I made some pana cotta but they are too hard.
Here's the recipe I used:

2 tsp. unflavored gelatin
1/2 cup whole milk
2 1/2 cups heavy cream
1/2 cup sugar
1 vanilla bean

Does anyone has any idea why they are like that?
Too much gelatin? Or not enough?
Original Post
Without knowing the details, I'm guessing that the cream may not have been heated enough and when the gelatin came in contact with it, it seized up very quickly. When workin with gelatin in these instances you need to work very quickly and at the right temps or your product will be doomed.
I don't know about anyone else, but this is the funniest string I've read in quite some time. Clever bunch!

Thanks for the laugh
Yeah, and Board-O will be here all week!

Thank you Een, I'm pretty sure I heated the cream long enough but who knows?
I guess I'll give it another try one of these days...
FWIW... we had some fantastic panna cotta at Babbo a few months back. From your recipe, ArieS it doesn't look like it's that hard to make. I may have to give it a try.
quote:
Originally posted by mwagner7700:
FWIW... we had some fantastic panna cotta at Babbo a few months back. From your recipe, ArieS it doesn't look like it's that hard to make. I may have to give it a try.

Babbo? Maybe they can overnight me some then?

Anyway, I used 2 envelopes of gelatin so I'm not sure I didn't use enough...
quote:

Babbo? Maybe they can overnight me some then?
Big Grin Hell, it's worth a shot. Give 'em a ring. Razz

quote:
Anyway, I used 2 envelopes of gelatin so I'm not sure I didn't use enough...
Having never made this, I can only assume the following: According to the epicurious recipe (and a few others on their site), they say add the gelatin, and let sit for about 10 mins to soften the gelatin... then heat liquid w/ gelatin in it. Maybe by you heating the milk then adding the gelatin it caused it to be hard?
quote:
Hell, it's worth a shot. Give 'em a ring.

Well, hopefully I won't be talking to a lazy and incompetente hostess...

Anyway, here's the recipe I followed, so I don't know.
In a small bowl, sprinkle the gelatin over 1/2 cup milk; let stand until the gelatin is softened, about 5 minutes.

In a large saucepan, combine heavy cream and sugar. Add vanilla extract or vanilla bean. If using a vanilla bean, slice the bean lengthwise and scrape out seeds into cream (add whole bean to cream for additional flavor). Bring cream just to a simmer (do not let it boil), whisking occasionally until sugar has completely dissolved; remove from heat and remove vanilla bean or vanilla extract.. Add the softened gelatin mixture and whisk to completely dissolve the gelatin.

Strain hot cream mixture into a large glass measuring cup with a pouring spout; pour into ramekins or custard cups. NOTE: Don't skip the straining step as it removes any bits of undissolved gelatin and insures a nice smooth dessert. If using a vanilla bean, lightly swirl the cream to distribute the seeds evenly. Refrigerate for at least 4 hours or overnight.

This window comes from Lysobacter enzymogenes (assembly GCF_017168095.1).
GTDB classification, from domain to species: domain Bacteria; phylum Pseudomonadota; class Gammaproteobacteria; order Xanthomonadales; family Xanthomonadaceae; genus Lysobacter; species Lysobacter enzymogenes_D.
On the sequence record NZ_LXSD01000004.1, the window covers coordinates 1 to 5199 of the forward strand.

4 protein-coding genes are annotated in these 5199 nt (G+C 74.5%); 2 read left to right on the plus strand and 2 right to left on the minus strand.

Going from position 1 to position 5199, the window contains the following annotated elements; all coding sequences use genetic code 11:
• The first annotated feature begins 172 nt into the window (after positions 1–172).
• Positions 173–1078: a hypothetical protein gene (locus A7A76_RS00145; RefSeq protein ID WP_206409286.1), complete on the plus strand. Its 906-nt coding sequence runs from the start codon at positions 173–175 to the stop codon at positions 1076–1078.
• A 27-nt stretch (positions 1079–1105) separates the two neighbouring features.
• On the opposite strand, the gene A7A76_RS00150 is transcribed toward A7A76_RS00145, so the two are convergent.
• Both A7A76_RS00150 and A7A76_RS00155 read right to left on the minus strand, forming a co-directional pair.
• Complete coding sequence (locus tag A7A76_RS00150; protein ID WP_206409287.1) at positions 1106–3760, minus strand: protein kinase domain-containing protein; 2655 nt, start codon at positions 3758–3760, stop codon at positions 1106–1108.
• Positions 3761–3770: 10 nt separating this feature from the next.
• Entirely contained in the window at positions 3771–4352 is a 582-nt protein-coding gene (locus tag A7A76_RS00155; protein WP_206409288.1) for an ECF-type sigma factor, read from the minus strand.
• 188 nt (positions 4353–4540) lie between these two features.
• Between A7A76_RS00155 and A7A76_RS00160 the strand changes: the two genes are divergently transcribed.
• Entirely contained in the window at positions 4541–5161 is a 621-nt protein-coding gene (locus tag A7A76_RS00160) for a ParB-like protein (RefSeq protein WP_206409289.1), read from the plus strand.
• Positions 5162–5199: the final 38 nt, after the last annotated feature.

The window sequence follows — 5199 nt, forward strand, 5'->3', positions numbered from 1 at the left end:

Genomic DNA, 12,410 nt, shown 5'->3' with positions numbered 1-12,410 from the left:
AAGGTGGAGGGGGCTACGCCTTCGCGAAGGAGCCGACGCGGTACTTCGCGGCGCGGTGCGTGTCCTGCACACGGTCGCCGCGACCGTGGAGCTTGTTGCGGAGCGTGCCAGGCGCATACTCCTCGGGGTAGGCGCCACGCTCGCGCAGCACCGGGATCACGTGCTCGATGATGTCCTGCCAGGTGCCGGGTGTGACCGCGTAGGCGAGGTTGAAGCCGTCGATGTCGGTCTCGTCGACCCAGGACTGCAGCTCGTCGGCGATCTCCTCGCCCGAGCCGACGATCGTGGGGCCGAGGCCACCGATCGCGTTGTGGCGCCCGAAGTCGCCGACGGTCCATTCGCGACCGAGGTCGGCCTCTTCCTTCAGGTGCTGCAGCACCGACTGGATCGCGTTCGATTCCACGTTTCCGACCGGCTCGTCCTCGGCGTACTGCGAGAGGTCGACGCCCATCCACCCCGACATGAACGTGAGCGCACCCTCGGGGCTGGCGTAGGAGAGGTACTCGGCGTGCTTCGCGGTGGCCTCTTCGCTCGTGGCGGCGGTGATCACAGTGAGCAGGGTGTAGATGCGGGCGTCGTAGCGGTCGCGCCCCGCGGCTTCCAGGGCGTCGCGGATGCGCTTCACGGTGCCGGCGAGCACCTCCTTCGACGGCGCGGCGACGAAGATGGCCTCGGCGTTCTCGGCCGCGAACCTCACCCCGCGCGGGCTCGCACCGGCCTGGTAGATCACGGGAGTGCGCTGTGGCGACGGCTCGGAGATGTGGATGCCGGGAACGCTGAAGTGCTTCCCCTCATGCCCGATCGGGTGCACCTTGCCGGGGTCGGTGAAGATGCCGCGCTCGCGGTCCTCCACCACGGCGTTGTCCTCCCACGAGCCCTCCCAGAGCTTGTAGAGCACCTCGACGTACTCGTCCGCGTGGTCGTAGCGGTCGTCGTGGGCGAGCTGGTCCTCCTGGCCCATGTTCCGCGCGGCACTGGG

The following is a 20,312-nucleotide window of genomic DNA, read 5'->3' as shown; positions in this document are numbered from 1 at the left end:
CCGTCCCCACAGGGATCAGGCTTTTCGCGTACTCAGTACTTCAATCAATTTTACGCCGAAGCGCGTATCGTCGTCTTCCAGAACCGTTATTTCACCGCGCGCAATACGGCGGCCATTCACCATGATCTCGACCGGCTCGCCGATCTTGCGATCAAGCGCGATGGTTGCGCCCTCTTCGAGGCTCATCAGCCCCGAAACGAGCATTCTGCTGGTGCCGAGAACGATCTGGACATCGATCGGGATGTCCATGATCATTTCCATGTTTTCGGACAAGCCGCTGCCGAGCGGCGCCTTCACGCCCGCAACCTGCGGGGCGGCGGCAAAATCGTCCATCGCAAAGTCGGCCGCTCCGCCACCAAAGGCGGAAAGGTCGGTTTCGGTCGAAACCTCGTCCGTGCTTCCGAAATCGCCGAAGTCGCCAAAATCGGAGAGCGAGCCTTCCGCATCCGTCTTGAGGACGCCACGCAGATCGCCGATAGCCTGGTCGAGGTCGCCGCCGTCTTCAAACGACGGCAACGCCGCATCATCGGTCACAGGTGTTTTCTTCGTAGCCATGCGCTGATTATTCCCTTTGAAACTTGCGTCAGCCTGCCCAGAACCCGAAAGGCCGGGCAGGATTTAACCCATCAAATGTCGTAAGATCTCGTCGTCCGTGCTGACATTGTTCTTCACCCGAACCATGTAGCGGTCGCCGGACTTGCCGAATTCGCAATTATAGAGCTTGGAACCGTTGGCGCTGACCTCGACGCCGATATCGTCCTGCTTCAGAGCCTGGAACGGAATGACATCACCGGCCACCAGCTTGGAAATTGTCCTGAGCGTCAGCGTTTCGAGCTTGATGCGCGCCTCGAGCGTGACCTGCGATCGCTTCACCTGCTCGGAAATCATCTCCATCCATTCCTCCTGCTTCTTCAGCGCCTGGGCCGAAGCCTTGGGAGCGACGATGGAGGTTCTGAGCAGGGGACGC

Heating the gelatin would not cause it to be hard. Heating the gelatin melts it. If the gelatin comes into contact with something that is very cold, it's going to seize up right away and make emulsification impossible.

I would recommend using gelatin sheets that are bloomed in water. It is a more accurate way of measuring this ingredient and should provide a better result. Also, make sure you just get the cream to a simmer. After it does so make sure you cover it. The more steam that escapes, the less moisture you will have and the gelatin will have more of an effect.
Here's a killer desert. I had it this evening. It was very easy, and good.

Buttermilk Creamsicle Panna Cotta

2 large navel oranges
1/2 cup sugar
1/2 cup water
2 bay leaves
1/2 teaspoon whole black peppercorns
1 envelope (2 1/4 teaspoons) unflavored gelatin
3/4 cup fresh orange juice, strained
2 tablespoons heavy cream
2 cups buttermilk

Peel the zest from 1 of the oranges in 1-inch-wide strips. In a small saucepan, combine the orange zest strips with the sugar, water, bay leaves and peppercorns and simmer over moderate heat until the sugar is dissolved. Pour the mixture into a heatproof bowl and let steep for 2 hours. Strain the syrup.
Meanwhile, in a small bowl, sprinkle 3/4 teaspoon of the gelatin over 1/4 cup of the orange juice and let stand until the gelatin softens, about 10 minutes. Scrape the orange gelatin into the small saucepan and set over low heat, stirring, until melted. Stir in the remaining 1/2 cup of orange juice. Pour the orange gelatin into wineglasses or parfait glasses and refrigerate until completely set, at least 1 hour.
In the small saucepan, combine the cream with 1/4 cup of the sugar syrup. Sprinkle the remaining 1 1/2 teaspoons of gelatin over the cream and let stand until the gelatin softens, about 10 minutes. Heat, stirring, just until melted, then pour the mixture into a glass measuring cup. Add the buttermilk and 1/4 cup of the syrup and let cool to room temperature. Gently pour the buttermilk mixture over the orange gelatin in each glass and refrigerate until very firm, at least 6 hours or overnight.
Working over a bowl, peel the oranges with a sharp knife, removing all of the bitter white pith. Cut in between the membranes to release the sections into the bowl. Stir in any remaining orange sugar syrup and refrigerate until the panna cotta is chilled. Spoon the orange sections into the glasses just before serving.
Reading you recipe I now know what went wrong with mine.
The gelatin, I used 2 envelopes thinking 1=1 tsp.
No wonder it was too hard.
I will try again soon.

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